The Allotment Wife


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Yacon Revisited

Another couple of visits to the allotment this week and all seems to be ticking along fairly nicely. K has now planted up the Brussels sprouts (type: Revenge! Which is a name that always makes me laugh but they’re great sprouts) in the netting and we’ve sprayed them liberally with slug doom.

Brussel sprouts Revenge

The beetroot is also doing great things and even producing a crop – though we’ll leave it a while as we don’t need it right now.

Beetroot

The mangetouts are also going well, and just look at those runner beans – I love the red flowers, which we definitely didn’t expect as we thought they were white!

Mangetouts

The potatoes are also looking good, and we found another yacon (Peruvian ground apple) at Wisley today, so have planted that up too. A shame that the one from last year didn’t seem to survive but we’ll try again with this one – or maybe they’re annuals? I’m not sure.

PotatoesYacon

Meanwhile, things are really pleasing on the flower front too. The cosmos are slowly getting larger and the dahlias are on their way:

CosmosDahlias

I’m also happy with the lilies, and the sweet peas are progressing so we’ve had to add a layer for them to climb up. This time, K has made an arch, which I think looks great.

Lilies

Sweetpeas 1Sweetpeas 2

We’ve also bought more cut flowers where we were at Wisley and planted them up – they are dianthus (I just LOVE that smell of cloves – it’s amazing!), penstemon and asters:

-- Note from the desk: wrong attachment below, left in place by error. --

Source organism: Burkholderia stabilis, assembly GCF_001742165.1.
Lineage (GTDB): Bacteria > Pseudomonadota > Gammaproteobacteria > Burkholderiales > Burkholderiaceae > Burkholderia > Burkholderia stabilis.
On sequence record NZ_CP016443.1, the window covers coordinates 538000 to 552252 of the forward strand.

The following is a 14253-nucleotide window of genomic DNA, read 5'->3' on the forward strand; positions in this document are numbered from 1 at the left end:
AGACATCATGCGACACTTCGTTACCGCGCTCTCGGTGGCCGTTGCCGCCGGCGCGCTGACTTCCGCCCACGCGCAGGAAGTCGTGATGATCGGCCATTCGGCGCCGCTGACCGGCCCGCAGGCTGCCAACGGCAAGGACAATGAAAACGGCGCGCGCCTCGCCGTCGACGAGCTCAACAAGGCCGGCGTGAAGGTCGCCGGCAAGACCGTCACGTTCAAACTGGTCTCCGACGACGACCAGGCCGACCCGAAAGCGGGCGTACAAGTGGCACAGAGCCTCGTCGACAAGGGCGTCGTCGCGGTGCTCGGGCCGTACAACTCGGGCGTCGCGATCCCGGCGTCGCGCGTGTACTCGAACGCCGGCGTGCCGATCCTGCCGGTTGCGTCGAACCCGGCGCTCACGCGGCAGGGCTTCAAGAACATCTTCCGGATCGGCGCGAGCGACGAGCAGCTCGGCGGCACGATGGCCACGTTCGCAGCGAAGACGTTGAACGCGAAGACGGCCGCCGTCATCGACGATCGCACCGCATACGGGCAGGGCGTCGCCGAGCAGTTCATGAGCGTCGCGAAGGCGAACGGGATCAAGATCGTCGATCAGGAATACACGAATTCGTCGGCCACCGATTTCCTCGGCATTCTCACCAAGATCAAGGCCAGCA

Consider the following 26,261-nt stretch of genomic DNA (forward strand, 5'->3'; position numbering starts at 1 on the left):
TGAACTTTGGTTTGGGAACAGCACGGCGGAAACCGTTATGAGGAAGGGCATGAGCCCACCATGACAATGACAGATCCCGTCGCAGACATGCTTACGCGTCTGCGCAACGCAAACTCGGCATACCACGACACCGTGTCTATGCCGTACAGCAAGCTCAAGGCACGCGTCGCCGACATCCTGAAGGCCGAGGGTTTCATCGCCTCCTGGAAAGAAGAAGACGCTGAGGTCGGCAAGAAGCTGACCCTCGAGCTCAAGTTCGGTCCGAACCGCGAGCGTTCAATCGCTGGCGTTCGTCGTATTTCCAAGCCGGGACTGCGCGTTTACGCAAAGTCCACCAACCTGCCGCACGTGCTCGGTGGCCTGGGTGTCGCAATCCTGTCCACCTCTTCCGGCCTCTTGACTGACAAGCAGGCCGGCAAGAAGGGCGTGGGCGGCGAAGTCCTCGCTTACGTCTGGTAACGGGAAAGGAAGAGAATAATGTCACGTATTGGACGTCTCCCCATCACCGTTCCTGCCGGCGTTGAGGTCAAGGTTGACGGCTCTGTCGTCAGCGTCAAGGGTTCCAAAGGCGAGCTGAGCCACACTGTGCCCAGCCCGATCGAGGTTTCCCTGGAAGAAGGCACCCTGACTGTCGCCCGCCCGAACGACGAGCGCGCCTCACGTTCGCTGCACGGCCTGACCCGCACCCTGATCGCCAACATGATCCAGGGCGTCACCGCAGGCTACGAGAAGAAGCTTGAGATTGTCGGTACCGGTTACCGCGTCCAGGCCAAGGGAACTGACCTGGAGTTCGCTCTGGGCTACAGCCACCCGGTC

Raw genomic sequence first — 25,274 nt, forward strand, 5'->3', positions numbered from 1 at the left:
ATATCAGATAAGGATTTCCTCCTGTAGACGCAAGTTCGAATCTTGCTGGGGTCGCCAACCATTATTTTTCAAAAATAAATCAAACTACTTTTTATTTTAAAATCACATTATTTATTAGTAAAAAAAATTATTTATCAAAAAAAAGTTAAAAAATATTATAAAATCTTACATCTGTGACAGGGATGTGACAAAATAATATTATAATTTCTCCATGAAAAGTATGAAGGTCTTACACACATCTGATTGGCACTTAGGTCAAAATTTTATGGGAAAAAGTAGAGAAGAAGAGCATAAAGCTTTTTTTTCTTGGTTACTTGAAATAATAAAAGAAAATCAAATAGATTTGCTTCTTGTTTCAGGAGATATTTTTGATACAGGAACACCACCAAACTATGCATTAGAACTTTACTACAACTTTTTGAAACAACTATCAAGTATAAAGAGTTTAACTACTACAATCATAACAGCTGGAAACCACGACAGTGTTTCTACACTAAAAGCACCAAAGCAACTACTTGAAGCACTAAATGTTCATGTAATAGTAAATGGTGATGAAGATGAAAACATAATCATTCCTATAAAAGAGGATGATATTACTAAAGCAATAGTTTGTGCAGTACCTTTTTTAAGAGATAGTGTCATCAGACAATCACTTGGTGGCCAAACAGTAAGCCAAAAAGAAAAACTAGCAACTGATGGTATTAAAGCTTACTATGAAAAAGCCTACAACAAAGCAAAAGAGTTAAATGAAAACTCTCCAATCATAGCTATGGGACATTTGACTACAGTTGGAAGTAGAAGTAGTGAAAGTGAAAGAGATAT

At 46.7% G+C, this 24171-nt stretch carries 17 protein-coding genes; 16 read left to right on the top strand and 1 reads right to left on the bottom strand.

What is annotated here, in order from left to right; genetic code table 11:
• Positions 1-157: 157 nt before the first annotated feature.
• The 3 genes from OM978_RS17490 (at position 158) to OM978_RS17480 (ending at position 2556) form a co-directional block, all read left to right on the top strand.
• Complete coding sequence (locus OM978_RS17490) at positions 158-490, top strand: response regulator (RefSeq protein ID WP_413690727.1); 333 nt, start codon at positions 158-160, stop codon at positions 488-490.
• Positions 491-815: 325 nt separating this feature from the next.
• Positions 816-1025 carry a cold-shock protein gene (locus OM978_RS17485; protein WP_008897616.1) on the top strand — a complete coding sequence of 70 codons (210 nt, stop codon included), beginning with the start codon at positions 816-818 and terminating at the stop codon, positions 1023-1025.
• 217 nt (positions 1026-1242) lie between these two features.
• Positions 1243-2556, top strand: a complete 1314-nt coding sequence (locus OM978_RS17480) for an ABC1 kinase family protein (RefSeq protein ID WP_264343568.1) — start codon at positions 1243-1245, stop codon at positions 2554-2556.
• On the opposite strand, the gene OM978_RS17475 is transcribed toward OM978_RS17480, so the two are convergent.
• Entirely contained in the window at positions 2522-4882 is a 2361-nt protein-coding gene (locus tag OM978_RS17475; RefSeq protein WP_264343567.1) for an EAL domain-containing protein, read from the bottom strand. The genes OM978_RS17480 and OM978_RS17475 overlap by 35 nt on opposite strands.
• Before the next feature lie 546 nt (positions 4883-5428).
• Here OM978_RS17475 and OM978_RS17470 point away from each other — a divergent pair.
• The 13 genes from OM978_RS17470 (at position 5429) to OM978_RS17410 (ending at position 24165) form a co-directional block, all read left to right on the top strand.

New cut flowers

Here are the two harvests from this week, which include lilies, sweet peas, sweet williams,  cosmos, asparagus, mangetouts and rhubarb.

Harvest 1

Harvest 2

Here are the vases at home (which include the dianthus though they weren’t yet on the allotment when I cut them!):

Finally, I decided to make oasis flower arrangements with the rest of the sweet williams so here they are:

Have a wonderful weekend!

Anne Brooke Books

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Bursting with growth

The allotment is really leaping into summer now. A couple of visits this week, including this morning, and the mangetouts are now so tall that K had to build a tepee for them to scramble up.

Mangetouts

We’ve had a nice harvest from them as well, which is quite a challenge to find as the green of the bean blends in so well with those leaves! Honestly, you can be staring a mangetout in the face and just not see it. I now understand why people prefer purple beans – much easier to harvest!

K prepared the one-and-a-half beds we’re allocated for Brussels sprouts and put up the netting supports. We’ll probably add the netting and the sprouts themselves next weekend.

And the beetroots are continuing to do well, hurrah!

Beetroot

While K set up the tepee and the sprouts support, I trimmed the edges of our plot with the shears. It’s a strangely satisfying task, I must say, and I’m happy with the result:

It certainly makes everything look a lot tidier.

There’s good news on the lilies too which are now starting to bloom – here you can see the progress from Thursday to today:

Plus we have our first sweetpea, though they’re not doing as well as last year – perhaps because they’re in shade near the shed? Though that didn’t seem to bother them last summer and these are the same type too.

Sweetpea

It’s really the same story with the asparagus which hasn’t cropped so well this year. I think it’s because we didn’t mulch them very much (if at all) so next year we must make sure to do that, as I absolutely love asparagus in season.